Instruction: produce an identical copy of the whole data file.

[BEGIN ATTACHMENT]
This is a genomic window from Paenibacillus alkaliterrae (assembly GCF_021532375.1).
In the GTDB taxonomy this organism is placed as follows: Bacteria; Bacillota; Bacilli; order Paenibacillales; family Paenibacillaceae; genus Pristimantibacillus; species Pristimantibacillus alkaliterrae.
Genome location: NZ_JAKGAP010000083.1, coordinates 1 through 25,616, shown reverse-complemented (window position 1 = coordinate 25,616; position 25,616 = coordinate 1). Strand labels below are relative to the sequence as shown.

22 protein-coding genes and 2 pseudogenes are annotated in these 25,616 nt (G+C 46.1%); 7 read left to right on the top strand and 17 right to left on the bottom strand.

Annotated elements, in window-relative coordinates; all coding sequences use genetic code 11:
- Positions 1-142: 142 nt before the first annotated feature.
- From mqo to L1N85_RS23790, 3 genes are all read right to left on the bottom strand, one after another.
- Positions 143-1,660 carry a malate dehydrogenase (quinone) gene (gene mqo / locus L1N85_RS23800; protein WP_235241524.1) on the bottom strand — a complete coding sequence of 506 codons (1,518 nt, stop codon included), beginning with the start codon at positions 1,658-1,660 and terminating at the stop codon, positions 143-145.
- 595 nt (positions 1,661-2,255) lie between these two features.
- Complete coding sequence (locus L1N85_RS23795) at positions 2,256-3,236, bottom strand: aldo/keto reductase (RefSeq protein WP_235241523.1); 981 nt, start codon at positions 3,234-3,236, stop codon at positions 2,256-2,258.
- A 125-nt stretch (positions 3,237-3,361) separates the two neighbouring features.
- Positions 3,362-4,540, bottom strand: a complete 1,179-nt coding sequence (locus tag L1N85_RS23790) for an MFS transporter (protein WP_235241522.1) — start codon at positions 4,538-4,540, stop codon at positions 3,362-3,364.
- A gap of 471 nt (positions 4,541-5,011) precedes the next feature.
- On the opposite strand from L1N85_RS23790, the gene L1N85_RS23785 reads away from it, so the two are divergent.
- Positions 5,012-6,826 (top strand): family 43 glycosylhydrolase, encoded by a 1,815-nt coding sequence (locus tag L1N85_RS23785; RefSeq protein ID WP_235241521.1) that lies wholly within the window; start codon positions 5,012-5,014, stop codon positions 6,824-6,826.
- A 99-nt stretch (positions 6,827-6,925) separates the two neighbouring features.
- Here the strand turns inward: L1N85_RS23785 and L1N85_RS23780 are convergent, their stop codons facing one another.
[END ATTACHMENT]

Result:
This is a genomic window from Paenibacillus alkaliterrae (assembly GCF_021532375.1).
In the GTDB taxonomy this organism is placed as follows: Bacteria; Bacillota; Bacilli; order Paenibacillales; family Paenibacillaceae; genus Pristimantibacillus; species Pristimantibacillus alkaliterrae.
Genome location: NZ_JAKGAP010000083.1, coordinates 1 through 25,616, shown reverse-complemented (window position 1 = coordinate 25,616; position 25,616 = coordinate 1). Strand labels below are relative to the sequence as shown.

22 protein-coding genes and 2 pseudogenes are annotated in these 25,616 nt (G+C 46.1%); 7 read left to right on the top strand and 17 right to left on the bottom strand.

Annotated elements, in window-relative coordinates; all coding sequences use genetic code 11:
- Positions 1-142: 142 nt before the first annotated feature.
- From mqo to L1N85_RS23790, 3 genes are all read right to left on the bottom strand, one after another.
- Positions 143-1,660 carry a malate dehydrogenase (quinone) gene (gene mqo / locus L1N85_RS23800; protein WP_235241524.1) on the bottom strand — a complete coding sequence of 506 codons (1,518 nt, stop codon included), beginning with the start codon at positions 1,658-1,660 and terminating at the stop codon, positions 143-145.
- 595 nt (positions 1,661-2,255) lie between these two features.
- Complete coding sequence (locus L1N85_RS23795) at positions 2,256-3,236, bottom strand: aldo/keto reductase (RefSeq protein WP_235241523.1); 981 nt, start codon at positions 3,234-3,236, stop codon at positions 2,256-2,258.
- A 125-nt stretch (positions 3,237-3,361) separates the two neighbouring features.
- Positions 3,362-4,540, bottom strand: a complete 1,179-nt coding sequence (locus tag L1N85_RS23790) for an MFS transporter (protein WP_235241522.1) — start codon at positions 4,538-4,540, stop codon at positions 3,362-3,364.
- A gap of 471 nt (positions 4,541-5,011) precedes the next feature.
- On the opposite strand from L1N85_RS23790, the gene L1N85_RS23785 reads away from it, so the two are divergent.
- Positions 5,012-6,826 (top strand): family 43 glycosylhydrolase, encoded by a 1,815-nt coding sequence (locus tag L1N85_RS23785; RefSeq protein ID WP_235241521.1) that lies wholly within the window; start codon positions 5,012-5,014, stop codon positions 6,824-6,826.
- A 99-nt stretch (positions 6,827-6,925) separates the two neighbouring features.
- Here the strand turns inward: L1N85_RS23785 and L1N85_RS23780 are convergent, their stop codons facing one another.